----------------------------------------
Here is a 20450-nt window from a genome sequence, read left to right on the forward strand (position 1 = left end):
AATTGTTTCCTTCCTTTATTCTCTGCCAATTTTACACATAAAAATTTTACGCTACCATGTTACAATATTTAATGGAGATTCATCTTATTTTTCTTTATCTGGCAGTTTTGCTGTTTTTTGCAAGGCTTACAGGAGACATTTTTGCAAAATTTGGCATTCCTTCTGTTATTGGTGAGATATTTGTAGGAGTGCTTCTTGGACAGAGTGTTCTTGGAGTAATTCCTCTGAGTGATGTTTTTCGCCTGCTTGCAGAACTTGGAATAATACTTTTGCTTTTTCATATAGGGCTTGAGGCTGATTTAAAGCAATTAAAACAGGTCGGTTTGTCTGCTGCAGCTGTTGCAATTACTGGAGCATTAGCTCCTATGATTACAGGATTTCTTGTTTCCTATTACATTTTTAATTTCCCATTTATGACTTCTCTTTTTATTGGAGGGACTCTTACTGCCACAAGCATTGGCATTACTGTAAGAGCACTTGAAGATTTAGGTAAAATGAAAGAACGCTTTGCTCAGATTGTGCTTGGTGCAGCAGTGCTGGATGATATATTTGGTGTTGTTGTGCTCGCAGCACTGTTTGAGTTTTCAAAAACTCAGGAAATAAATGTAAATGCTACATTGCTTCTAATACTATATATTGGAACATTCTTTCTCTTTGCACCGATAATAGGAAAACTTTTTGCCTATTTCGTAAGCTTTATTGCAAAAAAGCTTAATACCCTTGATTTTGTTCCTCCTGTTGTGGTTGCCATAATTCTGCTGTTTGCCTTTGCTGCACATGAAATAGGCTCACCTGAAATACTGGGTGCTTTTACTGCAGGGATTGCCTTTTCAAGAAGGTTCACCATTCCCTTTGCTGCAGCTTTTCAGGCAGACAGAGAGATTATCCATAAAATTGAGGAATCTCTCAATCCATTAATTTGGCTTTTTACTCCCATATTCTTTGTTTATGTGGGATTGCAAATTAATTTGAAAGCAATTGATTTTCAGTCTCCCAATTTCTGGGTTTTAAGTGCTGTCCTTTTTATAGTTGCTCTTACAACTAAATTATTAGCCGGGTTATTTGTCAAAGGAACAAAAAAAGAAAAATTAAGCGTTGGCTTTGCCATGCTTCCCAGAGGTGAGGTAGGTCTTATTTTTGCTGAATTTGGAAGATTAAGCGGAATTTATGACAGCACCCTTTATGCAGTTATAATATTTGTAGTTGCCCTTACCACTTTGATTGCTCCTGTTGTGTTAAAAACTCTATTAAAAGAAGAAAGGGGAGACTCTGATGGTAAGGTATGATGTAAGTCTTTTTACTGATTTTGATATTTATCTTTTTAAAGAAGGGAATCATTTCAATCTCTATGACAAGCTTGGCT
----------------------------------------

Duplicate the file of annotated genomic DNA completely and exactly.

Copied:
Here is a 20450-nt window from a genome sequence, read left to right on the forward strand (position 1 = left end):
AATTGTTTCCTTCCTTTATTCTCTGCCAATTTTACACATAAAAATTTTACGCTACCATGTTACAATATTTAATGGAGATTCATCTTATTTTTCTTTATCTGGCAGTTTTGCTGTTTTTTGCAAGGCTTACAGGAGACATTTTTGCAAAATTTGGCATTCCTTCTGTTATTGGTGAGATATTTGTAGGAGTGCTTCTTGGACAGAGTGTTCTTGGAGTAATTCCTCTGAGTGATGTTTTTCGCCTGCTTGCAGAACTTGGAATAATACTTTTGCTTTTTCATATAGGGCTTGAGGCTGATTTAAAGCAATTAAAACAGGTCGGTTTGTCTGCTGCAGCTGTTGCAATTACTGGAGCATTAGCTCCTATGATTACAGGATTTCTTGTTTCCTATTACATTTTTAATTTCCCATTTATGACTTCTCTTTTTATTGGAGGGACTCTTACTGCCACAAGCATTGGCATTACTGTAAGAGCACTTGAAGATTTAGGTAAAATGAAAGAACGCTTTGCTCAGATTGTGCTTGGTGCAGCAGTGCTGGATGATATATTTGGTGTTGTTGTGCTCGCAGCACTGTTTGAGTTTTCAAAAACTCAGGAAATAAATGTAAATGCTACATTGCTTCTAATACTATATATTGGAACATTCTTTCTCTTTGCACCGATAATAGGAAAACTTTTTGCCTATTTCGTAAGCTTTATTGCAAAAAAGCTTAATACCCTTGATTTTGTTCCTCCTGTTGTGGTTGCCATAATTCTGCTGTTTGCCTTTGCTGCACATGAAATAGGCTCACCTGAAATACTGGGTGCTTTTACTGCAGGGATTGCCTTTTCAAGAAGGTTCACCATTCCCTTTGCTGCAGCTTTTCAGGCAGACAGAGAGATTATCCATAAAATTGAGGAATCTCTCAATCCATTAATTTGGCTTTTTACTCCCATATTCTTTGTTTATGTGGGATTGCAAATTAATTTGAAAGCAATTGATTTTCAGTCTCCCAATTTCTGGGTTTTAAGTGCTGTCCTTTTTATAGTTGCTCTTACAACTAAATTATTAGCCGGGTTATTTGTCAAAGGAACAAAAAAAGAAAAATTAAGCGTTGGCTTTGCCATGCTTCCCAGAGGTGAGGTAGGTCTTATTTTTGCTGAATTTGGAAGATTAAGCGGAATTTATGACAGCACCCTTTATGCAGTTATAATATTTGTAGTTGCCCTTACCACTTTGATTGCTCCTGTTGTGTTAAAAACTCTATTAAAAGAAGAAAGGGGAGACTCTGATGGTAAGGTATGATGTAAGTCTTTTTACTGATTTTGATATTTATCTTTTTAAAGAAGGGAATCATTTCAATCTCTATGACAAGCTTGGCT